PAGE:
Hearts club is a safe, relaxed environment where students can take a break from busy schedules and hectic lives to enjoy a nice game of cards. Hearts has grown rapidly in popularity on Haverford’s campus for a number of reasons: it’s easy to learn, fun to play, and very social. However, it is often difficult for even the most avid of players to organize games, as it requires exactly 4 people to play. Hearts club exists to bring lovers of the game together for good times, tough competition, and great banter. We meet Thursday nights at 8pm in Lunt Cafe, but this time is subject to change based on the schedule of our members.
Of course, new players are not only welcomed but also helped to understand the game and its many nuances of strategy. We also keep records for the benefit of competitive players and will host tournament at the end of the semester to out Haverford's own premier Ace of Hearts. So, take a short break from your studies one night a week and come down to Lunt to have a few laughs, a good chat, and a nice game of cards. Hearts, like baseball and cricket, has a rich game-specific jargon which has evolved over semesters of play here at Haverford. For the benefit of our newer members, I've posted some of the most common need-to-know hearts terminology.
- The Deuce (n): refers to the 2 of Clubs, which must always begin the first trick. Mentioning the deuce is often a polite way to remind whoever holds it to begin the round.
- The Jack (n): Refers usually but not exclusively to the Jack of Spades, which many feel is the best card in the game for players who like to take control early. A player may feel confident about his ability to flush if he or she's got the jack.
- Club-Dumping (n): the systematic passing of all of one's clubs to another player. Since the first trick must always be clubs, club dumping, especially in the absence of counteraction, can be an effective way to play off suit early in the round
- The Thunderbolt,Thunderbolt (n,v): To play the Queen of Spades off suit on the first hand of the round. This is an especially savage way to begin a round because the player with the highest low-club is often trapped. This usually implies club-dumping and can often percipitate arguments and accusations against other players of not passing a club.
- Q-Bomb (n,v): To play the Queen of spades off suit onto another player. This usually refers to a situation in which few players suspect the Queen to be played.
- The Challenger, Challenge (n,v): A player's failed attempt to "Shoot the Moon". A challenger hand usually refers to one in which a single player takes over 20 points in a failed shot attempt. The victim takes on the role of the tragic hero falling from grace, whilst the other players usually have a good laugh. The term takes its origins from the infamous American space disaster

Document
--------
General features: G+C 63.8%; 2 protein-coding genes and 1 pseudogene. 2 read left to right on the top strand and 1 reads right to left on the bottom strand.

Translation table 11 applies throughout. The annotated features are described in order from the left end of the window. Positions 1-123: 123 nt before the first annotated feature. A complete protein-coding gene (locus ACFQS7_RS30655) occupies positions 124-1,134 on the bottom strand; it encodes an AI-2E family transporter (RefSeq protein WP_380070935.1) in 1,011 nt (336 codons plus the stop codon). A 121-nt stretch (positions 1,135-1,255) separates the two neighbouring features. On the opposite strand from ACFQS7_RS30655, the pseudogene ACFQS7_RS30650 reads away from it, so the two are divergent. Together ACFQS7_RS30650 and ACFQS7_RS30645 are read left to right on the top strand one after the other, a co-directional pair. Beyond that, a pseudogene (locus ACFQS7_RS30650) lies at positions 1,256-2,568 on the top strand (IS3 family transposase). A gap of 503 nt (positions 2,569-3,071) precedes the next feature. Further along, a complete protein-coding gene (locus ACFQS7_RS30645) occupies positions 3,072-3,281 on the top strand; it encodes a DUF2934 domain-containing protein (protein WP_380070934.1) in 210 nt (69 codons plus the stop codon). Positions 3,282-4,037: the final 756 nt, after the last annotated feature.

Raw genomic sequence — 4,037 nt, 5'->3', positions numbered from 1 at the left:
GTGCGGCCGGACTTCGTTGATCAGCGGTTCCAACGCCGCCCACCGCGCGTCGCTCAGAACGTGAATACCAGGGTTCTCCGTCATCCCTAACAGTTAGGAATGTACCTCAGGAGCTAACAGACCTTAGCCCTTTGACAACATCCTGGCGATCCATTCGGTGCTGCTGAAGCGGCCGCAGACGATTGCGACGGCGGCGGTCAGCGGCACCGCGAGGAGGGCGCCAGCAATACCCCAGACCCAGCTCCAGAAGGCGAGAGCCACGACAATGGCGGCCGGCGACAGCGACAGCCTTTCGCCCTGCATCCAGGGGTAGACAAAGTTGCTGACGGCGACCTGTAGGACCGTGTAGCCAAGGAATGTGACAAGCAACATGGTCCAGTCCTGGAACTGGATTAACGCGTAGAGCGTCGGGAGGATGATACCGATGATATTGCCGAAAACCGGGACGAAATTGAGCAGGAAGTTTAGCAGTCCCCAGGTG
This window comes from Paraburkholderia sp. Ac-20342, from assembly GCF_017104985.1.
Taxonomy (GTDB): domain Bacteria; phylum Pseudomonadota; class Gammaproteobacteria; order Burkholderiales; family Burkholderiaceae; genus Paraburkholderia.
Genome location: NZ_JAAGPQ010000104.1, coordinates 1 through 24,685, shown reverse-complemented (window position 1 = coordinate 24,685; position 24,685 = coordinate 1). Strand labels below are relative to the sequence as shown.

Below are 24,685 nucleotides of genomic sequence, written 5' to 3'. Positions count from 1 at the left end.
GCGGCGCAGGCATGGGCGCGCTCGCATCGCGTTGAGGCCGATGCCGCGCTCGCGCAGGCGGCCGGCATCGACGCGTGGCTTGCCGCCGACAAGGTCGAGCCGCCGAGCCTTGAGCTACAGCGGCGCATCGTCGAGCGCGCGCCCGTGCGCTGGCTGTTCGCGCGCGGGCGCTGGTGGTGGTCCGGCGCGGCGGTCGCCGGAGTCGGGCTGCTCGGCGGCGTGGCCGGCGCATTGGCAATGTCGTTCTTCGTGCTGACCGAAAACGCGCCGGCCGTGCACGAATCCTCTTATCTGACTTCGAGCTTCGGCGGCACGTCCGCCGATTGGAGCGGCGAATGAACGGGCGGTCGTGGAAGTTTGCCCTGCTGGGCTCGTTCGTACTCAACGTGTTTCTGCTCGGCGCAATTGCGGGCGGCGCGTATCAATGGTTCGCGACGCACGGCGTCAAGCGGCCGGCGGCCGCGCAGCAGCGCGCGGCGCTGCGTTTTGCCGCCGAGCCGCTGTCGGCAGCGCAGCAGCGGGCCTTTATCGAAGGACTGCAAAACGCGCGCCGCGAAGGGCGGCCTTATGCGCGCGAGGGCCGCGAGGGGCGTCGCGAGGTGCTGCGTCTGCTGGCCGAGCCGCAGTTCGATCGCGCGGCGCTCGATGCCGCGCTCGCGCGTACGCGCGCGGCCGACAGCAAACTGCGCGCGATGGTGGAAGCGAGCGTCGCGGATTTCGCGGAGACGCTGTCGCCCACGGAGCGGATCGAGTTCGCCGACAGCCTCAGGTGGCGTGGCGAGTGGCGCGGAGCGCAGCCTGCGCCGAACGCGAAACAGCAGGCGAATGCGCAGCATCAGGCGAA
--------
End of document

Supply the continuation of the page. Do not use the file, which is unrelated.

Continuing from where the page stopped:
- The Columbia, Columbia (n,v): When a player feels certain that they have the neccesary cards to shoot the moon independent of other players' actions before the end of the hand, but that certainty is in fact wrong and they fail to capture every heart before the round expires. In other words, the player feels safe but then goes up in flames towards the end. Takes its name from the infamous American space disaster
- Michael Trickless (adv): When a player does not win a single trick during a given round. This is not neccesarily superior to taking several non-point tricks in terms of scoring, but it gives off the aire of de facto superiority. Derives its name from the multiple Academy Award winning actor, Michael Chiklis
- Relegation, Relegated (n,v): The process of either being forced off the table, or forced from the Premiership table to the Championship after prolonged abysmal play. After a given number of hands the worst player is often forced to leave so other players may join the game, or rankings may change.
- The Five Card Plan (n): Passing five cards before the hand begins instead of the usual three. Highly illegal and highly hilarious. Signature play of Hearts legend, Dave Merrell
- 4-f@#k (v): To take the Queen of Spades with a 4 of any suit. This usually means that two players have put down the 2 and 3 of that suit, and the last remaining player has played the Queen off-suit. Often very disheartening.
- The Bitch (n): The Queen of Spades. It is not pleasant to take a trick with the Queen of Spades as one recieves 13 points for doing so.
- M. Night Shyamalan's Lady in the Water (n): The Queen of Spades
- Flushing the Bitch, Flushing (v): The process through which one or more players attempt to out the Queen by continually leading tricks with low Spades. This is an attempt to force the player dealt the Queen of Spades to take it in turn.
- Falling on your Sword (v): When the player who was originally dealt the Queen of Spades is forced to play it on suit, and take the trick themselves
- Taking it to the Grave/Bottom (v): See Falling on your Sword
- Classically Trained (adj): Refers to a player who has learned the game of Hearts through playing it on the MS Windows games bar. Usually very proficient as a player, and especially fond of Flushing.
- I Have to Return some Videotapes: A player will often utter this phrase when he/she no longer wishes to play hearts, but is unwilling to divulge his or her reasons for leaving abruptly. Origins from Brett Easton Ellis's classic novel, American Psycho.